Reductio ad Absurdum: Money, Gold, and a Little Known GOP Plank
Much has already been said about the Republican Party platform in recent days, especially regarding the Rape Plank, which bans all abortions, even for pregnancies that result from rape. Unlike everyone else in the universe, I actually sat down and read the whole platform the other day, to much laughter and head-shaking—from me, I should clarify.
Apart from the obviously cruel and anti-American planks like the one mentioned above and the one telling everyone who they can and can’t marry, I found a hidden gem that truly delighted me by its almost mythic stupidity: the Gold Standard Plank.
The Republican Party platform calls for a return to the gold standard—well, for a commission to study the return anyway. It’s not something that can be done overnight. On the surface, this plank is simply an ass-kiss to the Ron Paulians, who tend to be big supporters of the gold standard. God knows the Republicans need every vote, what with the browning of America and all, but there’s more to it than just politics, I feel.
Nice guy that I am, I thought I’d save everybody the trouble of studying a return to the gold standard by writing a handful of paragraphs using only common sense and my computer keyboard:
The desire to link the dollar with gold, whether it be by Republicans or the Ron Paulians (who, by the way, are not libertarians), is simply a desire to turn our money into something real. It still won’t be real, of course, but it will seem, at least, more real: Gold is shiny! Therefore, it actually has value!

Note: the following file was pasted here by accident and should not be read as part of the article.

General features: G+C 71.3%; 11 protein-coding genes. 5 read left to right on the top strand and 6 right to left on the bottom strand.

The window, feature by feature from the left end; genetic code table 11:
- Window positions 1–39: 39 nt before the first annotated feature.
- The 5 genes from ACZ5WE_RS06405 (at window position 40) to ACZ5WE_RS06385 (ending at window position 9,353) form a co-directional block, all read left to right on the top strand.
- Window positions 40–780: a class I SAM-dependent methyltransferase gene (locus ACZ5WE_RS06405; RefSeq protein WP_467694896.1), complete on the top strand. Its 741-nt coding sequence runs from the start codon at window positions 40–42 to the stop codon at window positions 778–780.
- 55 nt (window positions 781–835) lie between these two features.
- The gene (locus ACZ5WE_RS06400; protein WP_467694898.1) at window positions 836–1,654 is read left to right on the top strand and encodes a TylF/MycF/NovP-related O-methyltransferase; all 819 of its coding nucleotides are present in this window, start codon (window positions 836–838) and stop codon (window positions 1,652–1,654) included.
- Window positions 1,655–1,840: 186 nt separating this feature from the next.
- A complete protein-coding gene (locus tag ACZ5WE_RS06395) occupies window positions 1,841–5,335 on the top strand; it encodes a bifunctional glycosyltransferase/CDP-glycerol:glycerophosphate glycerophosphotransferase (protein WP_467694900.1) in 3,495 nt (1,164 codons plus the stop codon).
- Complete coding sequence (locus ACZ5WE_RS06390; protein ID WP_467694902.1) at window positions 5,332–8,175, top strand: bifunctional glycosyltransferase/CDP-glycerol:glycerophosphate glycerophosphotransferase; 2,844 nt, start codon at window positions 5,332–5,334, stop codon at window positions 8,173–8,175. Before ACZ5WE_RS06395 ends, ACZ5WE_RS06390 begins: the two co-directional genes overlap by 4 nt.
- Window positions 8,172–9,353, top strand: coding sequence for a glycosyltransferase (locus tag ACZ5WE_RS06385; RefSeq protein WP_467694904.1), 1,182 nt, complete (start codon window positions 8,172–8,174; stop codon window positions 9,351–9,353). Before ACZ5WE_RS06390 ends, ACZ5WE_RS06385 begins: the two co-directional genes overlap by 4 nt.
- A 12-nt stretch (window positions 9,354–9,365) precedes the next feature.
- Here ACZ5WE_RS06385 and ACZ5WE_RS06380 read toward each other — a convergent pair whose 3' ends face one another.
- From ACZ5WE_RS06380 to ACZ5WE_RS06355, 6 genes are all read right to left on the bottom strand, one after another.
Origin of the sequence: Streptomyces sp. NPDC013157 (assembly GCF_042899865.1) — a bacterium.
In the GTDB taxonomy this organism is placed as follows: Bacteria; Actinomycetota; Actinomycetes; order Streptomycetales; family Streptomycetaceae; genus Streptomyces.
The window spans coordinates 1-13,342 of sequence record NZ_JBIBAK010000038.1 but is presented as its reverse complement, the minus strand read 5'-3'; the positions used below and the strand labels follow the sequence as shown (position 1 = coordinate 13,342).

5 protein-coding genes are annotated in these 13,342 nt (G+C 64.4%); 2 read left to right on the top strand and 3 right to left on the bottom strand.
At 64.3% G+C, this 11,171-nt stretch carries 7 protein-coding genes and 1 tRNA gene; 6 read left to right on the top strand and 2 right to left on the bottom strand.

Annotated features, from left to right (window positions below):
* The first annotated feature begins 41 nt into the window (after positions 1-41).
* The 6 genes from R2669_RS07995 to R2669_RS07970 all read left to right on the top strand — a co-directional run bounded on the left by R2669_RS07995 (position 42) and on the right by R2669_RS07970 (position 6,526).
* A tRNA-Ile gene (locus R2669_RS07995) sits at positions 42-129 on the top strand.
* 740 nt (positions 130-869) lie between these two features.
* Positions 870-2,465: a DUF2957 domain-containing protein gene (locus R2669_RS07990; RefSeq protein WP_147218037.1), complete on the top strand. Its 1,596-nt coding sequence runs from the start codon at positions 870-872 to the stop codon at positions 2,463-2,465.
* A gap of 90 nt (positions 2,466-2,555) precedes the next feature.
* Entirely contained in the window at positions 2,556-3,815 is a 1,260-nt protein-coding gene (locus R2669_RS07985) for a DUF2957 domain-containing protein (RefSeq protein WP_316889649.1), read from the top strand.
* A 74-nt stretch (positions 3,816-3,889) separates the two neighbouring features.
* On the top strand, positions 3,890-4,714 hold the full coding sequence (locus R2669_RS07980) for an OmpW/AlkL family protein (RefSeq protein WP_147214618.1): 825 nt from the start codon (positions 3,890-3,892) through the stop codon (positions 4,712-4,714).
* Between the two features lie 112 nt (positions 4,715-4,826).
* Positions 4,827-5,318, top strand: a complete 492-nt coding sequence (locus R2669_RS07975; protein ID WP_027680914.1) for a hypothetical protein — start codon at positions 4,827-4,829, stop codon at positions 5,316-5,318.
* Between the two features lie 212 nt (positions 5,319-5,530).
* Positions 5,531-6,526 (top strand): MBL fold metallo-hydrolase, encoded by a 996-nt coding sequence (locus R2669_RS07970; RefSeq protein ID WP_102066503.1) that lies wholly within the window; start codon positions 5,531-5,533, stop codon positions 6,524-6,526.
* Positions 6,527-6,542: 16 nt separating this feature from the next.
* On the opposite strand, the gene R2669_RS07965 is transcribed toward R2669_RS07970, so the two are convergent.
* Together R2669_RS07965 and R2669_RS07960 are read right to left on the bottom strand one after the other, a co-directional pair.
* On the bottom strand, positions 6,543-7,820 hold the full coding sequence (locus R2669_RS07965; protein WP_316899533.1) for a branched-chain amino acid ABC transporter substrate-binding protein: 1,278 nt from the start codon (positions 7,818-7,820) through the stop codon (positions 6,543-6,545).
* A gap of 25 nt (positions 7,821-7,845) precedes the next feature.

There is in existence about $8.5 trillion dollars. Our national debt, however, is $15.9 trillion. This debt is entirely the fault of Obama and has absolutely nothing at all to do with the fact that 53 cents of every dollar taken in taxes is spent on the military. Nothing at all. Ahem. So, if we use all the U.S. dollars currently existing, including the 23 bucks in your purse and the change on your dresser, we will only be able to pay about half the debt. All of the money in the world will be gone, paid to our creditors, and we will still owe them about $8 trillion dollars.
How is it that we can owe more money than there is money? Easy: we made it all up. Money is a figment of our imagination, and its divisions into amounts and denominations are simply divisions and denominations of nothing. 15.9 trillion units may seem like a lot until you remember that it is 15.9 trillion units of absolutely nothing. When philosophers contend that modern human society is at bottom nihilist, they ain’t a-kiddin’.
Tying our money to gold would mean that we’d need to find a lot more gold. The U.S. holds 8,133 metric tons of gold reserves, according to the World Gold Council—about 260 million ounces. The current market price for gold is about $1,667 an ounce, making our reserves worth around $435 billion. So, instead of there being $8.5 trillion dollars worth of pretend money, there’d only be $435 billion dollars worth of real(er) money. Instead of paying down half of the pretend debt with every last cent of the pretend money, we’d only be able to pay down three percent of the pretend debt with every last cent of the real(er) money. In fact, all of the gold currently in existence, owned by the various countries of the world, would not add up to enough to pay off our pretend debt.
The gold standard would make every dollar in “existence” convertible to a tiny amount of gold. Since we have all agreed that there are so many dollars (remember, all of these dollars exist only in our mind by collective agreement), there’s simply not enough gold on this planet, mined or unmined, to cover everything.
I don’t know about you, but I actually find this quite hilarious—especially when you consider that there are serious and apparently educated people out there who really think it could work.
Oh, humanity, why you so silly?
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